The Legenda team arrived at the location for the search on June 26th, these peaceful beaches are now peaceful places, but with hidden stories.


Our search turned out in the end to be little more than a reconnaissance as the exact position could not be satisfactorily identified and the only anomaly that ground radar picked up in the most likely area appeared far too small and shallow to be a human grave and indeed it actually turned out to be that of a domestic dog.

During the dig we were contacted by CWGC via a Facebook message stating that they believed that any such graves would have been moved to Jelgava in the interwar period and we were thus unlikely to find anything.

They also politely requested that should we possibly find them would we not film the recovery. Seeing as the actual number of missing sailors for the era in question is very small and thus their identities could possibly be guessed at before any confirmation could be given to authorities we replied that we would indeed abide by that request out of our respect for that organisation.

A still from the live streamed search shows the Legenda Team using period images to try and locate the exact area of the missing sailors.


As already mentioned our research points to the facts that these graves were still tended by locals long after the initial CWGC (IWGC) burial and identification teams had left and then the Soviet period afterwards means that if they were still there in 1940, then they almost certainly still remain there today, lost and forgotten.

As anyone who follows us knows our simple aim is to find the lost and forgotten whatever their nationality and bring them out of lonely forgotten sites to be buried along with their comrades and to bring closure to family in the cases where identification is possible.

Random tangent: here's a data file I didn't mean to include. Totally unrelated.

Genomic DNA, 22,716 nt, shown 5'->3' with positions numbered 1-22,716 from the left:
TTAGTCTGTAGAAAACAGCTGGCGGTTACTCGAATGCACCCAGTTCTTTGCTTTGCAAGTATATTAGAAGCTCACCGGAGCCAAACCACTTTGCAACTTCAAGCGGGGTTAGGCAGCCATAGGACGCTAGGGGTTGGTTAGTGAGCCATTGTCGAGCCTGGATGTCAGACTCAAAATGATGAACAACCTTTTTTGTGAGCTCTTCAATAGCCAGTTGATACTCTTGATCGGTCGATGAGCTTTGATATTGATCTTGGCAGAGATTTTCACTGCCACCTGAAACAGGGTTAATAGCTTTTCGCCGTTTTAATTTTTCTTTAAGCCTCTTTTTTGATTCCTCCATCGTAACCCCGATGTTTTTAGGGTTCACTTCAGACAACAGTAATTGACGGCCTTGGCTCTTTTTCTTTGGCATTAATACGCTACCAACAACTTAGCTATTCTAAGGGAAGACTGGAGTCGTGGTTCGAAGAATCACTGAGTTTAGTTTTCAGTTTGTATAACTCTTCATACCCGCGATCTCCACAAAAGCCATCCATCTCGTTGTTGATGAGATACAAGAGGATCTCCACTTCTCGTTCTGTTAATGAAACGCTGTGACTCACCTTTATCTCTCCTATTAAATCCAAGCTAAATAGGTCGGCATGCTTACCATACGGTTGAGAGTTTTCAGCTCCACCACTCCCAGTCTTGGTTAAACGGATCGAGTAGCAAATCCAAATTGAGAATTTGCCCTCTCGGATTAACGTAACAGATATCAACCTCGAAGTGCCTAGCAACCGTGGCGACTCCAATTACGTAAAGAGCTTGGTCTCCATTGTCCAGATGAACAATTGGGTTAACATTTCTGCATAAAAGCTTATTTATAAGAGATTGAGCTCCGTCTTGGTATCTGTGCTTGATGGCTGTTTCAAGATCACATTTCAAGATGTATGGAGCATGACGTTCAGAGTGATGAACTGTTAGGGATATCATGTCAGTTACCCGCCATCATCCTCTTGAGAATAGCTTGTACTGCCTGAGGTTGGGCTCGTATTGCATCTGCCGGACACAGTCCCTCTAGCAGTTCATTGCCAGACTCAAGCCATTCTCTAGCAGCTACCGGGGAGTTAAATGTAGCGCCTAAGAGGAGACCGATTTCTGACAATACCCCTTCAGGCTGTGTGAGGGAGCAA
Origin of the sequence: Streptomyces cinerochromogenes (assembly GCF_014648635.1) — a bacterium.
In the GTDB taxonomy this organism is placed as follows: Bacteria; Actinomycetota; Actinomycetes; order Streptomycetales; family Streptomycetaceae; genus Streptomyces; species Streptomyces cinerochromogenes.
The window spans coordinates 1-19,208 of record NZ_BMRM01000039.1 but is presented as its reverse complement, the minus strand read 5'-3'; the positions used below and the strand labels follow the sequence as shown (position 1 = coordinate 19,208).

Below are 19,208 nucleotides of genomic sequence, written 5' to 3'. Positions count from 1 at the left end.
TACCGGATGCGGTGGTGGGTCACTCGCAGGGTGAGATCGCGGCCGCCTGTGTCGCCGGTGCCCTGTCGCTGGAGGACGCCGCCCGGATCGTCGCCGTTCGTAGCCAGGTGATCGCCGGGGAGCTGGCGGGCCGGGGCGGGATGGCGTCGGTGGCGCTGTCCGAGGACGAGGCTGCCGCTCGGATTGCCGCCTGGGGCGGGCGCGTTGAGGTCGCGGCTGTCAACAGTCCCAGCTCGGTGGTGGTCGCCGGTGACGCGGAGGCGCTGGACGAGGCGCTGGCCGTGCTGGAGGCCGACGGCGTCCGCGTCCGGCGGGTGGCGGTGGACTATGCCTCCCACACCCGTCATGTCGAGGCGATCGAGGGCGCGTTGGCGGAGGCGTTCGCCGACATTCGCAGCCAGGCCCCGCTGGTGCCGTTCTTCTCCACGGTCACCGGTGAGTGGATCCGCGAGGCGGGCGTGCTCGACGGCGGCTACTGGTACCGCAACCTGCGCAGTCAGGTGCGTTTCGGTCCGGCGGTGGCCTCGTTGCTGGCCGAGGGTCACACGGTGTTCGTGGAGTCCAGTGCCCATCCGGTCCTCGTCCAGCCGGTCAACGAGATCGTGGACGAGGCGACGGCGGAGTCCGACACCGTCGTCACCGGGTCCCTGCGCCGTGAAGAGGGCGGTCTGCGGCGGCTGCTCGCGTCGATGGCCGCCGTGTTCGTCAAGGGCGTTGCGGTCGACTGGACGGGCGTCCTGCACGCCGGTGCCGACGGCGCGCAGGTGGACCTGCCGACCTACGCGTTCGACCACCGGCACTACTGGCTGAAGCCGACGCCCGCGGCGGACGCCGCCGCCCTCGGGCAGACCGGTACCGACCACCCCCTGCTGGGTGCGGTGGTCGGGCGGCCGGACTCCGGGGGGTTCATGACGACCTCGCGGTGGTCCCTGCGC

In this case we failed but we note the interest of many in Britain and should a formal British team wish to come and spend a few weeks in the forest looking for these guys and finally answering the question ‘are they or aren’t they there still?’, we would be delighted to share the info we have to try and help bring them in from the cold….



*As a minor footnote to this story we did note some very excitable individuals and blogs stating all kinds of hyperbolic stories about ‘British Government letters’ and ‘serious diplomatic incidents’ and all manner of other things. The truth, as is often the case, is far less dramatic and we received not a single letter/email/phone of fax from anyone regarding this search. Indeed the only correspondence we had was the aforementioned DM from CWGC during the day of the search. Then again this is hardly that surprising as we were working from one old ladies memory and a black and white photo, searching for graves CWGC say are likely not there anymore and being a Latvian group, working under instruction from Latvian MoD, in Latvian forest, with all Latvian permits and who simply found a dead dog always seemed an unlikely background for a major ‘diplomatic incident’….